Fig. 3: Forward propagation of convolution layers.

Similarly, the gradients of backward propagation are divided into two types. The transferring gradient of convolution layers is also kept the same as integer order gradient. Considering that the input is a batch of samples, the updating gradient is

(20)

where is the weight that contains all , is the over all samples.

When the fractional order gradient method (7) is introduced, the updating gradient at the -th iteration is changed to

(21)

where is of the -th sample. It could be simply regarded as with

and is moving length of convolution kernel each time. After vectorization, (21) is further simplified as

(22)

In order to show the algorithm clearly, the calculation of (22) is transformed to following process.

1:  
2:  for  do
3:     for  do
4:        for  do
5:           for  do
6:              
7:              
8:              
9:              
10:              
11:           end for
12:        end for
13:     end for
14:  end for
15:  return , ,
Algorithm 1 Backward propagation of convolution layers by fractional order gradient method.

Then the updating parameters of convolution layers is as follows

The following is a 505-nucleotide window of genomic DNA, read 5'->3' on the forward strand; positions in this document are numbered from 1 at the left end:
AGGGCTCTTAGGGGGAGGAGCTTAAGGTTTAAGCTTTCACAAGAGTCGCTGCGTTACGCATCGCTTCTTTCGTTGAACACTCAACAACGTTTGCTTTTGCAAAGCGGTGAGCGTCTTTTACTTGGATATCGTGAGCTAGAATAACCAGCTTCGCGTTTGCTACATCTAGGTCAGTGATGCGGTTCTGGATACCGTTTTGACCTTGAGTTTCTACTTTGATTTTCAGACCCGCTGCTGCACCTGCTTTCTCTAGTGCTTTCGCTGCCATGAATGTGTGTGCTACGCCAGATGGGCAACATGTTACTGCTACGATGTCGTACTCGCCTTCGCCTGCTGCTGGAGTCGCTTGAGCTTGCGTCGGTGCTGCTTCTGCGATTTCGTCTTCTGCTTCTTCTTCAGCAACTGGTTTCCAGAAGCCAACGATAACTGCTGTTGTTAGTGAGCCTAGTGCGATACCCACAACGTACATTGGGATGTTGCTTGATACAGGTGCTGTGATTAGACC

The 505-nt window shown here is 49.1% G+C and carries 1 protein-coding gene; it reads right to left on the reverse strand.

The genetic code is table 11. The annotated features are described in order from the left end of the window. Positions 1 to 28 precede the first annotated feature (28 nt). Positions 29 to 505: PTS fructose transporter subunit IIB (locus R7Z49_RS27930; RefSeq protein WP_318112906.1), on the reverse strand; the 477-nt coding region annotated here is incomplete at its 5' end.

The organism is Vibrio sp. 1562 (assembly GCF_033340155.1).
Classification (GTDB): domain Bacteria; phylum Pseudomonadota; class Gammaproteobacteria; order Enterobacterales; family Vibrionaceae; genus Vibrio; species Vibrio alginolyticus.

(23)
Theorem 3.

The convolution layers updated by fractional order gradient method (22, 23) are convergent to real extreme point.

According to Theorem 1, the updating gradient replaced by fractional order gradient method could ensure the convergence and its convergence to real extreme point. It implies the convergence of fractional order updating gradient is the same as the integer order one. Since integer order transferring gradient is kept, overall convergence of convolution layers is similar to integer order case and easily guaranteed.

Remark 3.

Based on backward propagation of convolution layers, when padding is introduced into the

-th layers, the transferring gradient will be influenced. The gradient calculated by Algorithm 1 is the gradient of padded output. The padded part of needs deleting. However, there is no change happened for the updating gradient of fractional order.

Remark 4.

During the training procedure, a tiny value could be added to (18, 22) so that the singularity caused by or is avoided easily. Hence the gradients modified by (11) are listed below